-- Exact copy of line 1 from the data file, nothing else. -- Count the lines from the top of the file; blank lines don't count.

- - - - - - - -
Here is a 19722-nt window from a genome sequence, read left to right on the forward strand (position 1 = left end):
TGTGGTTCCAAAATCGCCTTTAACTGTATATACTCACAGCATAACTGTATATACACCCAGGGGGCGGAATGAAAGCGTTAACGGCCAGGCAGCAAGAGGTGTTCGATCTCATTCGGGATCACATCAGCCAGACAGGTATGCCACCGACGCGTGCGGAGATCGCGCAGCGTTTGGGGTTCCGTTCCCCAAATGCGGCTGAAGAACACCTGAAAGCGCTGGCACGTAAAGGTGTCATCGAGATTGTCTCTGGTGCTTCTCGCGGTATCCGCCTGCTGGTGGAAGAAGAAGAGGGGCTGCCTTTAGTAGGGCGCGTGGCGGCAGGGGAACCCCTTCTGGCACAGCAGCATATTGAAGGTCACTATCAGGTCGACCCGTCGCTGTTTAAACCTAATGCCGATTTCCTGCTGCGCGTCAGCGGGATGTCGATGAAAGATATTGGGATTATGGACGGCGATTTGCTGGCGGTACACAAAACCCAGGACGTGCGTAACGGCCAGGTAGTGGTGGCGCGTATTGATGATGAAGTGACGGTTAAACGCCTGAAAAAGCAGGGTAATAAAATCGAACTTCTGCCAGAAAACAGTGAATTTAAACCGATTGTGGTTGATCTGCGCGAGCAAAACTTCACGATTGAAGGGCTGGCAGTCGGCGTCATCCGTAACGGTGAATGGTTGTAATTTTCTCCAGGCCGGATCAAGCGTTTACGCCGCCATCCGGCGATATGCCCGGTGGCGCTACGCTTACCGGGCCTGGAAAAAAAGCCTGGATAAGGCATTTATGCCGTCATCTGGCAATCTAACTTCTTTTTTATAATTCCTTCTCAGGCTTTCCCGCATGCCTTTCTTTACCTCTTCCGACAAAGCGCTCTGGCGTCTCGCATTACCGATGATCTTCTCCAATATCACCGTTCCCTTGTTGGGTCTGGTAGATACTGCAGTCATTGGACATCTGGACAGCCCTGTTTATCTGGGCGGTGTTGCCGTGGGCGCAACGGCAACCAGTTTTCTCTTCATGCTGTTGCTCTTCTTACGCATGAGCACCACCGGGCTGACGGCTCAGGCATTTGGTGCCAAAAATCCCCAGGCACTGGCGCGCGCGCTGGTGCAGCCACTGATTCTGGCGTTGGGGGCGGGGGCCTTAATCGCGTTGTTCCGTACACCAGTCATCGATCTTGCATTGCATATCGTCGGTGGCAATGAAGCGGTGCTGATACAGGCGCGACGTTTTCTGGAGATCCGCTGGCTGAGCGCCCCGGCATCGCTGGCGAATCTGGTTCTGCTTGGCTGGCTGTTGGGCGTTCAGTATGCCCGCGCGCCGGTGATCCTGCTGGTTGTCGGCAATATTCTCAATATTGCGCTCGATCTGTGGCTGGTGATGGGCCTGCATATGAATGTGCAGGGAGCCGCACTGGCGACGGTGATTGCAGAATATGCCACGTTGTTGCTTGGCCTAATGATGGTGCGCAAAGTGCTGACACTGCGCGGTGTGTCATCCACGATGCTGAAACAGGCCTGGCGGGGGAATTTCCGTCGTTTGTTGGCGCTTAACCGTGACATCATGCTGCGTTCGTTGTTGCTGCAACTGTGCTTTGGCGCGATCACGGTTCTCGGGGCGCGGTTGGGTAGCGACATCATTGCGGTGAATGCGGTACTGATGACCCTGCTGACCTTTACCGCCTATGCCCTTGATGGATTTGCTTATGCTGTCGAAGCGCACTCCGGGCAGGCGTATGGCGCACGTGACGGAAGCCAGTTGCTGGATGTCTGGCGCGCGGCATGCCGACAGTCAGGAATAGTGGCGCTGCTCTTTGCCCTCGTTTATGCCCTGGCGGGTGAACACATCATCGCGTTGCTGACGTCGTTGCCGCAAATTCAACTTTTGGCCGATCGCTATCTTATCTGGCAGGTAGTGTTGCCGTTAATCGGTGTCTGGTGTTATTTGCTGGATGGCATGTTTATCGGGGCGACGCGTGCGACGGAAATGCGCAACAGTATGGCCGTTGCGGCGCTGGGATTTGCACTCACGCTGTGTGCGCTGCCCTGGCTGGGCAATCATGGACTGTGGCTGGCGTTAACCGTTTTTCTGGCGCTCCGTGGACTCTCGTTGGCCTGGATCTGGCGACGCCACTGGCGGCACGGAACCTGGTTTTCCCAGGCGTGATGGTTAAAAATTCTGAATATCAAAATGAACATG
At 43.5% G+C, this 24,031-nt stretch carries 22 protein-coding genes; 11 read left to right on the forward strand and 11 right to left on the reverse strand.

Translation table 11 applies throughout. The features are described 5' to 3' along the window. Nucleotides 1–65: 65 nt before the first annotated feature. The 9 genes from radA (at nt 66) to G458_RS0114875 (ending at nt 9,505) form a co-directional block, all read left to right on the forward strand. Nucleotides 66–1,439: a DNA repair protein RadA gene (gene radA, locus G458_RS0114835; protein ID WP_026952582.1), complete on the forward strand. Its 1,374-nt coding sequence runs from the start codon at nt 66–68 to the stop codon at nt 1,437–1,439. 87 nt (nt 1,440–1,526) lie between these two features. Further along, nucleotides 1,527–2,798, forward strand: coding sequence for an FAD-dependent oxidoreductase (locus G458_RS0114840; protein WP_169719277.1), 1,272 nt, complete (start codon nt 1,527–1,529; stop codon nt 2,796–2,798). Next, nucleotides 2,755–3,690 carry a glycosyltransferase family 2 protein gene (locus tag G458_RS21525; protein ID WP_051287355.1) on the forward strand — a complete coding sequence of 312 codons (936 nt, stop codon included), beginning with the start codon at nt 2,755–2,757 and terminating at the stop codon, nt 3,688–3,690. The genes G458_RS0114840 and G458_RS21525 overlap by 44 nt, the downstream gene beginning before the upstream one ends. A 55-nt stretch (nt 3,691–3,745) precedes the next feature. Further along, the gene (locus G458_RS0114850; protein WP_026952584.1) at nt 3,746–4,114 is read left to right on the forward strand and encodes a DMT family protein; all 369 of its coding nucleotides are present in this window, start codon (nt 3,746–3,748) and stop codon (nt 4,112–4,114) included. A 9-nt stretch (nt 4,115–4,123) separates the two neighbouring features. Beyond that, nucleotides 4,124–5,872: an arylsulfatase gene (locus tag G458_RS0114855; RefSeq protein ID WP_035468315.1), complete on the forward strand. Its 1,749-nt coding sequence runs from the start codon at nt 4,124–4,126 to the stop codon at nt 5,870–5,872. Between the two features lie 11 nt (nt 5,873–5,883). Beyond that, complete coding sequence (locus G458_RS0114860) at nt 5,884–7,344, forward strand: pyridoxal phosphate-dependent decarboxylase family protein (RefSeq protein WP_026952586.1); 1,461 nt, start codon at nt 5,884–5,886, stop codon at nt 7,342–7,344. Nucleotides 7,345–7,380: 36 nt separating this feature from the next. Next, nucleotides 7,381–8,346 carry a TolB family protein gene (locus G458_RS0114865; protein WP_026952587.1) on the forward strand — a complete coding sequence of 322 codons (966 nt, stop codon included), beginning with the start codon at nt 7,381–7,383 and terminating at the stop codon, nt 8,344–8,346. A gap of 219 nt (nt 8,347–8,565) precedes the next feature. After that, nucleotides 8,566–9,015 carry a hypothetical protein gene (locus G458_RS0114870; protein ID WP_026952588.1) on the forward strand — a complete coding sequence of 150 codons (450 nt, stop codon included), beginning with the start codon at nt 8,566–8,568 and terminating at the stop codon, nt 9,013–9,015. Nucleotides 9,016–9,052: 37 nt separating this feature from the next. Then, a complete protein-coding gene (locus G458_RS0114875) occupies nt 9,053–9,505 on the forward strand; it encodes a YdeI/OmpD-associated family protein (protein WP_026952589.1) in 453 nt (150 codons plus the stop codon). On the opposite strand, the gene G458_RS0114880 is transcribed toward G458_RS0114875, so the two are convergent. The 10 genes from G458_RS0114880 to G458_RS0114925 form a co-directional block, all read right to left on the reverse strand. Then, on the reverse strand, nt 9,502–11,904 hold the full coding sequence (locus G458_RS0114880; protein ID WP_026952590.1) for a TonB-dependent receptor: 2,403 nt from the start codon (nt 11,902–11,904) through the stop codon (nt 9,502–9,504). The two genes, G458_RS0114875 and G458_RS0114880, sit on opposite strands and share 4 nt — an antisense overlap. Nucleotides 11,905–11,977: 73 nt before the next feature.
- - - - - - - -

Here is a 19722-nt window from a genome sequence, read left to right on the forward strand (position 1 = left end):